DVD quality is 720x480. That's much lower resolution than modern consoles and PCs put out, and yet a decent movie looks far more photorealistic than anything they can render. I think a decent game at 640x480 res, with good animations and realistic aliasing, looks better and more realistic than a crisp HD image without those. By focusing so much on resolution, we've been putting emphasis on the wrong thing.
    • Re: (Score:3, Insightful)

      by cheesybagel (670288)
      Compression. You know, MPEG-4 AVC.
    • Re: (Score:2, Insightful)

      by lhoguin (1422973)

      Many applications do not need 30 fps, though. For example, an house architect software would be able to use this for rendering various shots of the designed house.

      • by pipingguy (566974) *
        Let's see it perform with something like this: http://tinyurl.com/ycm5uy5 [tinyurl.com] It's a YouTube 3D refinery flythrough - architectural stuff is tame, compared to this. This is not as finely-detailed as the interior of a microprocessor but the actual thing processes much more than electrons and has to accommodate humans walking throughout and managing it. It looks complicated to the uninitiated, but it's not really. Nifty, eh? Complex enough?
    • Re: (Score:3, Insightful)

      by VeNoM0619 (1058216)
      RTFS

      which purports to make photorealistic 3D images available to anyone on any computing platform, even things like smartphones. The idea is that all the rendering happens 'in the cloud,' which allows for a much wider distribution of high-quality images. RealityServer isn't released until November 30, but it looks like it could be interesting. The article has photos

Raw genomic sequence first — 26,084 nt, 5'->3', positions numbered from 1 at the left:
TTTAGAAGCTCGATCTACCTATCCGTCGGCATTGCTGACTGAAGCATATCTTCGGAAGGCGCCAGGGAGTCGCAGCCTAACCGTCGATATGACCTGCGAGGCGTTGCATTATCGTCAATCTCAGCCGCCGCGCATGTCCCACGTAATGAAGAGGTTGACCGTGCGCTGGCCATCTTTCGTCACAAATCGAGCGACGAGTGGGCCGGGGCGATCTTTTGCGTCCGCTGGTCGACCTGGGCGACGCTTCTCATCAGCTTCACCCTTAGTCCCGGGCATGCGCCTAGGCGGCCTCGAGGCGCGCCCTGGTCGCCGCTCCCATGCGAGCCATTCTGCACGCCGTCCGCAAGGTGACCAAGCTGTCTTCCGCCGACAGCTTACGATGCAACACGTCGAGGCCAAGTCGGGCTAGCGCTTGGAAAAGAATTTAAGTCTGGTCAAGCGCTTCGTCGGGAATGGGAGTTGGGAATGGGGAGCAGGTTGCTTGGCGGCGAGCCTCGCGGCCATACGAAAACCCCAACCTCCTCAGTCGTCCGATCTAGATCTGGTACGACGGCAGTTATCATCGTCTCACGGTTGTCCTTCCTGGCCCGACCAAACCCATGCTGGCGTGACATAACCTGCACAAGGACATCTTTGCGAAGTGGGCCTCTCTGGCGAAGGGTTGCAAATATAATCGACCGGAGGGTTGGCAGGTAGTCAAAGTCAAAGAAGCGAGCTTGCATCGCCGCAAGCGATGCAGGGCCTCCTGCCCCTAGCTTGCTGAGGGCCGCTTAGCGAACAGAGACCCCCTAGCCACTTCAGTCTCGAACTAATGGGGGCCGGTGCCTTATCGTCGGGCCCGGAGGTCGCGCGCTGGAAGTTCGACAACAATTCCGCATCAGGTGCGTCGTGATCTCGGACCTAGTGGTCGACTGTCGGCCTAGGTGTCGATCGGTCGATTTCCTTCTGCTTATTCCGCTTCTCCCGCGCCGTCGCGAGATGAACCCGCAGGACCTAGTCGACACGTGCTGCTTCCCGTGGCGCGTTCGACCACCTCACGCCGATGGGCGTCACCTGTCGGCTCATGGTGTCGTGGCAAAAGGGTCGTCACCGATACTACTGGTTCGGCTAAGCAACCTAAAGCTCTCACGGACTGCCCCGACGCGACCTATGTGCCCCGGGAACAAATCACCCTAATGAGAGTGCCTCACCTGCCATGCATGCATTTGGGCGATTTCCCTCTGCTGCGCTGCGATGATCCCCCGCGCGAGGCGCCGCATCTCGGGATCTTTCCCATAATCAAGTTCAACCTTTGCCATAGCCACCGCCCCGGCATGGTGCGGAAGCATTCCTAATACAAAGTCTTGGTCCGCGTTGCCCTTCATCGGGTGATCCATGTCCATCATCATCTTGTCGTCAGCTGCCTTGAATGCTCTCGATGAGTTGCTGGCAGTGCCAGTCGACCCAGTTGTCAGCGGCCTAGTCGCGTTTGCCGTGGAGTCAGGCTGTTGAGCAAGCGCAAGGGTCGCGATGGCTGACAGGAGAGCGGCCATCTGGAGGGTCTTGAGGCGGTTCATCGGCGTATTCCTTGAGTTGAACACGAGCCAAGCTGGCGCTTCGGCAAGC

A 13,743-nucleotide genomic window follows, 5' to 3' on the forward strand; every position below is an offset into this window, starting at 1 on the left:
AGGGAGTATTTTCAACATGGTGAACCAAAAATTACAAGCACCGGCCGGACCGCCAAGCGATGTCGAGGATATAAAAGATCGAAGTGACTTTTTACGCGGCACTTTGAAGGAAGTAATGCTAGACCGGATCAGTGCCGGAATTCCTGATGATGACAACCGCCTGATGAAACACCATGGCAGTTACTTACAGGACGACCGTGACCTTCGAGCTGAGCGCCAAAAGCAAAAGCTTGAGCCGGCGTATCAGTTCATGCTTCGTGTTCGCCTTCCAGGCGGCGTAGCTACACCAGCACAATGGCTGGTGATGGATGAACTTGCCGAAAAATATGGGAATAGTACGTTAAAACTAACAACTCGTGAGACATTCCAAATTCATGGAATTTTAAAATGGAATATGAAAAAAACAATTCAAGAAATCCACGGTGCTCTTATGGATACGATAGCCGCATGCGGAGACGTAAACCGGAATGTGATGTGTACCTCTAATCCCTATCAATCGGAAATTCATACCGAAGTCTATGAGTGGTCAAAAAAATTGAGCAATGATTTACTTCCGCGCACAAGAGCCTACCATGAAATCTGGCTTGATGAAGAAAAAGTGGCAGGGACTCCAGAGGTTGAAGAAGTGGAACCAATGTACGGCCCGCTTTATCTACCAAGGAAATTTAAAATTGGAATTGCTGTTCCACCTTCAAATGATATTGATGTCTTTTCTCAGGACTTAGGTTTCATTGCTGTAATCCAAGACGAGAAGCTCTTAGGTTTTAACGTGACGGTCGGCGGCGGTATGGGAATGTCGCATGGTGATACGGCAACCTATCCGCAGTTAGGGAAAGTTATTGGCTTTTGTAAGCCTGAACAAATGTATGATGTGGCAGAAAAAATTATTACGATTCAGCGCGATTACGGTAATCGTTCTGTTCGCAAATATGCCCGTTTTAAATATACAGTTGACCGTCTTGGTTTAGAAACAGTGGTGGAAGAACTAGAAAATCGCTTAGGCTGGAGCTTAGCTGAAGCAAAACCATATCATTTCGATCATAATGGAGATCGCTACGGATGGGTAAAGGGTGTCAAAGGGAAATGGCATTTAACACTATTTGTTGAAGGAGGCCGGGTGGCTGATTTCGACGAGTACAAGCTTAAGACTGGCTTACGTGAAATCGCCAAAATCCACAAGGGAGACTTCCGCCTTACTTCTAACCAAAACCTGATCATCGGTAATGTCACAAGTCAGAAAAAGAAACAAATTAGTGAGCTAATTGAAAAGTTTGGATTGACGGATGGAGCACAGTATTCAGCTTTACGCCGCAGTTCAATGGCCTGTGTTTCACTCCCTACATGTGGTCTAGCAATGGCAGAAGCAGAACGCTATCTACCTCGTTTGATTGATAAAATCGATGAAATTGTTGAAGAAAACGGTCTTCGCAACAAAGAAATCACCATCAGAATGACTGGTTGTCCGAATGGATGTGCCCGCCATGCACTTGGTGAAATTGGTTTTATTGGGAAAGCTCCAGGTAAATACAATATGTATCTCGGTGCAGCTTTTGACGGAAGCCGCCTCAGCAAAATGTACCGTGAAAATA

Notice there is no emphasis on video or animation. This is for 3d images only. Or were you seriously hoping to play 3d realistic games on your phone?

      • Maybe not the phone - I can't imagine why anyone would really need high quality photo realistic Renderings on your phone - I mean once the image is rendered you can just put it on your phone and show people, if thats what you're going for. But there isn't exactly an Engineering or Architect App for the iPhone, as far as I'm aware (don't hold me to that).

        However, in my experience, the only time where rendering is preferable over a picture is for entertainment purposes. Though someone above mentioned this wou

      • by geekoid (135745)

        With this technique, it might be possible with a 4g connection.

      • RTFS

        RTFA. Animation of a dress worn by a model of a size specified by the user is given as an example.

    • by Dunbal (464142)

      how am I ever going to push 30 Photorealistic Frames through the internet - I can hardly get 5 Mb/s from my ISP.

      I'm far from being a computer programmer/expert.

      But say you have a display at, for argument's sake, 1280x1024 pixels at 32 bits per pixel. That's 41.9 million bits per frame. Call it 42 Mbits. You want to do that at 30 frames per second? You're up to 1.26 Gb/s. Now please raise your hands who has a 2GBs internet connection? OK there will be some compres